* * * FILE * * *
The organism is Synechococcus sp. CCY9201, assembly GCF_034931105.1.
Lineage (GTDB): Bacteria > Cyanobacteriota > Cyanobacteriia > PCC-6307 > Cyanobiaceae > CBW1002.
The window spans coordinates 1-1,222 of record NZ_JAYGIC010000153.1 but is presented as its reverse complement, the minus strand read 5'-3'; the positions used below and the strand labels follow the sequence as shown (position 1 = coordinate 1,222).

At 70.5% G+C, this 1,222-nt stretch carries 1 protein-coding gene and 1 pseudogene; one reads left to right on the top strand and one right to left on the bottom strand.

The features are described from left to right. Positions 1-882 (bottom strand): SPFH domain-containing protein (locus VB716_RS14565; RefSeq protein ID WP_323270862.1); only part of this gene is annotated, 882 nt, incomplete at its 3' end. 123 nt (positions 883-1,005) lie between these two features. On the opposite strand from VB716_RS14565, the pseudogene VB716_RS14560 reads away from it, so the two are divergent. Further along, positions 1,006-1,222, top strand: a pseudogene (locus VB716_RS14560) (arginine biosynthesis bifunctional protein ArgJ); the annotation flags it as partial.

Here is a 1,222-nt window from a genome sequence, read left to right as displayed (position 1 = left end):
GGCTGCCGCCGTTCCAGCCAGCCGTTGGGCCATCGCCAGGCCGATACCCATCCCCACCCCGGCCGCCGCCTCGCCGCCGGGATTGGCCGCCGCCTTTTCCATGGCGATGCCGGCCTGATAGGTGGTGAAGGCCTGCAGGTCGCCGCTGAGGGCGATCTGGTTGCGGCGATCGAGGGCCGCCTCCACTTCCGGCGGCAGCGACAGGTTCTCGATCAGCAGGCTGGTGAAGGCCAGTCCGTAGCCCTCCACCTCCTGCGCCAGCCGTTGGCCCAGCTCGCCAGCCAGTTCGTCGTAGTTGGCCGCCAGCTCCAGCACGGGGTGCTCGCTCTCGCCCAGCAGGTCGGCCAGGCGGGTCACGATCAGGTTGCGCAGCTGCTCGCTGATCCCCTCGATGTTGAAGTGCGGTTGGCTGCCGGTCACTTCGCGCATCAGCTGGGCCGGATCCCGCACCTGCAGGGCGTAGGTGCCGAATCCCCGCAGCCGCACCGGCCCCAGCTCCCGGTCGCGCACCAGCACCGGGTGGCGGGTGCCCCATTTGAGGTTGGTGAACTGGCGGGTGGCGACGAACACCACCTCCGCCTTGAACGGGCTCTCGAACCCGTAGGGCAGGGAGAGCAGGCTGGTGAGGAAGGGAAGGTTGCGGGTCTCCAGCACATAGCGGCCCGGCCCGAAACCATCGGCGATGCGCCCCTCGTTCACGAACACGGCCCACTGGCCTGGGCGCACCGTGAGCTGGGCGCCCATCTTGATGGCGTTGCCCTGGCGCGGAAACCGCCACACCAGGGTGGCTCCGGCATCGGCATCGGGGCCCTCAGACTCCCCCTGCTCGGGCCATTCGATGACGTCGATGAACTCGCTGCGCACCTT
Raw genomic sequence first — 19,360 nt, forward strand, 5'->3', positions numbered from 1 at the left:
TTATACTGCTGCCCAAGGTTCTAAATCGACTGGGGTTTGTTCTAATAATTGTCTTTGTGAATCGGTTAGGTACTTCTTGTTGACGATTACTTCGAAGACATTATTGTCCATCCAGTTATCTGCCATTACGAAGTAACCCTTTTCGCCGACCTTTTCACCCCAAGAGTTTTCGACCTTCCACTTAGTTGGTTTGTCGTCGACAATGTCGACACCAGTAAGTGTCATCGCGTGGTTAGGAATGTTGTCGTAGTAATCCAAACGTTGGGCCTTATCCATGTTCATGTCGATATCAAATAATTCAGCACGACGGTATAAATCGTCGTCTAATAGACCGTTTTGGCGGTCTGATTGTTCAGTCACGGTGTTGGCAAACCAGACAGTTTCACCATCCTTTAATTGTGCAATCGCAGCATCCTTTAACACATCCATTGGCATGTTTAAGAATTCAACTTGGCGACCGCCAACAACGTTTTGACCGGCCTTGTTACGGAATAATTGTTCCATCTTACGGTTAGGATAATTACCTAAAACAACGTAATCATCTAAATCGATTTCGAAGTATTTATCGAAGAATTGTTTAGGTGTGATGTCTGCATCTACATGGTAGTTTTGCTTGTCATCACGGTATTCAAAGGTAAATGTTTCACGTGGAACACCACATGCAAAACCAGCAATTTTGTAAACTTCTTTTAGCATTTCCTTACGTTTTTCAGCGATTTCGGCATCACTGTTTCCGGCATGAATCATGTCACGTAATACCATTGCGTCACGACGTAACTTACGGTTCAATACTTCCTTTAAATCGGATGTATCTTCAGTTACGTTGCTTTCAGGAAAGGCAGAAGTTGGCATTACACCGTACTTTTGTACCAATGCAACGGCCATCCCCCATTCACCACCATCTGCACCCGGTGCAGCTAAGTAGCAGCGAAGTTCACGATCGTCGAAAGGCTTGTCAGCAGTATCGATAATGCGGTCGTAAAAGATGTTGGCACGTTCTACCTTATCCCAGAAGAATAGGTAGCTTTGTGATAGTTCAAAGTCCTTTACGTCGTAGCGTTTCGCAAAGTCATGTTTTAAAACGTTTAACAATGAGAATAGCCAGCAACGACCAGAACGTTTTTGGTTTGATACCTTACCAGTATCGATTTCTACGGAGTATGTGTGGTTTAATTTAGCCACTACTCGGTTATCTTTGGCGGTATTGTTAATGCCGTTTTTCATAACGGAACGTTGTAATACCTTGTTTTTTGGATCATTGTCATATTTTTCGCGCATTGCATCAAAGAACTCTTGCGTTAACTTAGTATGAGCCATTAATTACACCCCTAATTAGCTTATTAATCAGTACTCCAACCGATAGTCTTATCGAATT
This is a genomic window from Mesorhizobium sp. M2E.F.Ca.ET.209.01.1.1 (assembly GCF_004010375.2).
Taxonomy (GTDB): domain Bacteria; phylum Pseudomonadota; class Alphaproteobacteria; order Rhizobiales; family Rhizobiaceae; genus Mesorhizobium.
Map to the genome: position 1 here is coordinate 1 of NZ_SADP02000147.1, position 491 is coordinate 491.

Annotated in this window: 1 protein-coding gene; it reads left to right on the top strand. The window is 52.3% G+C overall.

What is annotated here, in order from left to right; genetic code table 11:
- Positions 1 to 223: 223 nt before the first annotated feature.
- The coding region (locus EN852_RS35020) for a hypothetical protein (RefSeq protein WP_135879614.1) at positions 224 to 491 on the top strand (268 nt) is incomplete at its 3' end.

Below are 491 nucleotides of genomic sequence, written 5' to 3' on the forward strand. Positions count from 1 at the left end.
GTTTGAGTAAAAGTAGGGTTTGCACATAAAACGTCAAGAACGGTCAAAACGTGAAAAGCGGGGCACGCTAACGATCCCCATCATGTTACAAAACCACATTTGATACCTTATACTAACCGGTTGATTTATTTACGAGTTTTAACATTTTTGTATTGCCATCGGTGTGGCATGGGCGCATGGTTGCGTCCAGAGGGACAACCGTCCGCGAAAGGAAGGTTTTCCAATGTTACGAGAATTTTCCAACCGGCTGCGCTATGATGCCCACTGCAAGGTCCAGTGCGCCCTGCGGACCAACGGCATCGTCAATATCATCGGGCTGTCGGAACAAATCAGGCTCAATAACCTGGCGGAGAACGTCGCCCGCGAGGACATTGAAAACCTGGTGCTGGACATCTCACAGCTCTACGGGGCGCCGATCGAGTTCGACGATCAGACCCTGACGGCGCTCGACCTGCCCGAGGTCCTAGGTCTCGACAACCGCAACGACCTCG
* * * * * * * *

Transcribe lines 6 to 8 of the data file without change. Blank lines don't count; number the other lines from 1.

Here is a 1,222-nt window from a genome sequence, read left to right as displayed (position 1 = left end):
GGCTGCCGCCGTTCCAGCCAGCCGTTGGGCCATCGCCAGGCCGATACCCATCCCCACCCCGGCCGCCGCCTCGCCGCCGGGATTGGCCGCCGCCTTTTCCATGGCGATGCCGGCCTGATAGGTGGTGAAGGCCTGCAGGTCGCCGCTGAGGGCGATCTGGTTGCGGCGATCGAGGGCCGCCTCCACTTCCGGCGGCAGCGACAGGTTCTCGATCAGCAGGCTGGTGAAGGCCAGTCCGTAGCCCTCCACCTCCTGCGCCAGCCGTTGGCCCAGCTCGCCAGCCAGTTCGTCGTAGTTGGCCGCCAGCTCCAGCACGGGGTGCTCGCTCTCGCCCAGCAGGTCGGCCAGGCGGGTCACGATCAGGTTGCGCAGCTGCTCGCTGATCCCCTCGATGTTGAAGTGCGGTTGGCTGCCGGTCACTTCGCGCATCAGCTGGGCCGGATCCCGCACCTGCAGGGCGTAGGTGCCGAATCCCCGCAGCCGCACCGGCCCCAGCTCCCGGTCGCGCACCAGCACCGGGTGGCGGGTGCCCCATTTGAGGTTGGTGAACTGGCGGGTGGCGACGAACACCACCTCCGCCTTGAACGGGCTCTCGAACCCGTAGGGCAGGGAGAGCAGGCTGGTGAGGAAGGGAAGGTTGCGGGTCTCCAGCACATAGCGGCCCGGCCCGAAACCATCGGCGATGCGCCCCTCGTTCACGAACACGGCCCACTGGCCTGGGCGCACCGTGAGCTGGGCGCCCATCTTGATGGCGTTGCCCTGGCGCGGAAACCGCCACACCAGGGTGGCTCCGGCATCGGCATCGGGGCCCTCAGACTCCCCCTGCTCGGGCCATTCGATGACGTCGATGAACTCGCTGCGCACCTT
Raw genomic sequence first — 19,360 nt, forward strand, 5'->3', positions numbered from 1 at the left: